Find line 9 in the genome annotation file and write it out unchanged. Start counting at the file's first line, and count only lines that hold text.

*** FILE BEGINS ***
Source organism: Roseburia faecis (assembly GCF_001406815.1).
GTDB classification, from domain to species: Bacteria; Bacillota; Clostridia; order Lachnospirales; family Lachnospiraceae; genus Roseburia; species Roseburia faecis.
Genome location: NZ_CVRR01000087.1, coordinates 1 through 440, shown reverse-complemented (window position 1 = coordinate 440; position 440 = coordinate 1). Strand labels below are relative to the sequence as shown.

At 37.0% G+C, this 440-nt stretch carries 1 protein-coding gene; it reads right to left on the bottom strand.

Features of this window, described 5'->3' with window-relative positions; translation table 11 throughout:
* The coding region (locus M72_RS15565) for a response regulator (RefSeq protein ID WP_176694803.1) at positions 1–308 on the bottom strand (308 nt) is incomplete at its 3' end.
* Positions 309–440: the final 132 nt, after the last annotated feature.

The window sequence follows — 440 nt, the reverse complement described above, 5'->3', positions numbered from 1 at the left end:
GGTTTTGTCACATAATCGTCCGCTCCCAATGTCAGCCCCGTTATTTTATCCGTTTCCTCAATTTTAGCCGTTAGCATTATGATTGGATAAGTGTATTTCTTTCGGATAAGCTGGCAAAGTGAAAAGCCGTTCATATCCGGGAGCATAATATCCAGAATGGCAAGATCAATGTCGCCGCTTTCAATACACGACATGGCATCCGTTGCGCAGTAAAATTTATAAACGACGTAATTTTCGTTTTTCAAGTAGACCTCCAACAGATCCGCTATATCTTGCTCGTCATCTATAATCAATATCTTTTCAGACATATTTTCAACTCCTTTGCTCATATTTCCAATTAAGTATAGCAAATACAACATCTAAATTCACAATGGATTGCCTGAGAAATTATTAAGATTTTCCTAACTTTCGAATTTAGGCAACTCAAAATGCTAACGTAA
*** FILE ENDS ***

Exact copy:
GGTTTTGTCACATAATCGTCCGCTCCCAATGTCAGCCCCGTTATTTTATCCGTTTCCTCAATTTTAGCCGTTAGCATTATGATTGGATAAGTGTATTTCTTTCGGATAAGCTGGCAAAGTGAAAAGCCGTTCATATCCGGGAGCATAATATCCAGAATGGCAAGATCAATGTCGCCGCTTTCAATACACGACATGGCATCCGTTGCGCAGTAAAATTTATAAACGACGTAATTTTCGTTTTTCAAGTAGACCTCCAACAGATCCGCTATATCTTGCTCGTCATCTATAATCAATATCTTTTCAGACATATTTTCAACTCCTTTGCTCATATTTCCAATTAAGTATAGCAAATACAACATCTAAATTCACAATGGATTGCCTGAGAAATTATTAAGATTTTCCTAACTTTCGAATTTAGGCAACTCAAAATGCTAACGTAA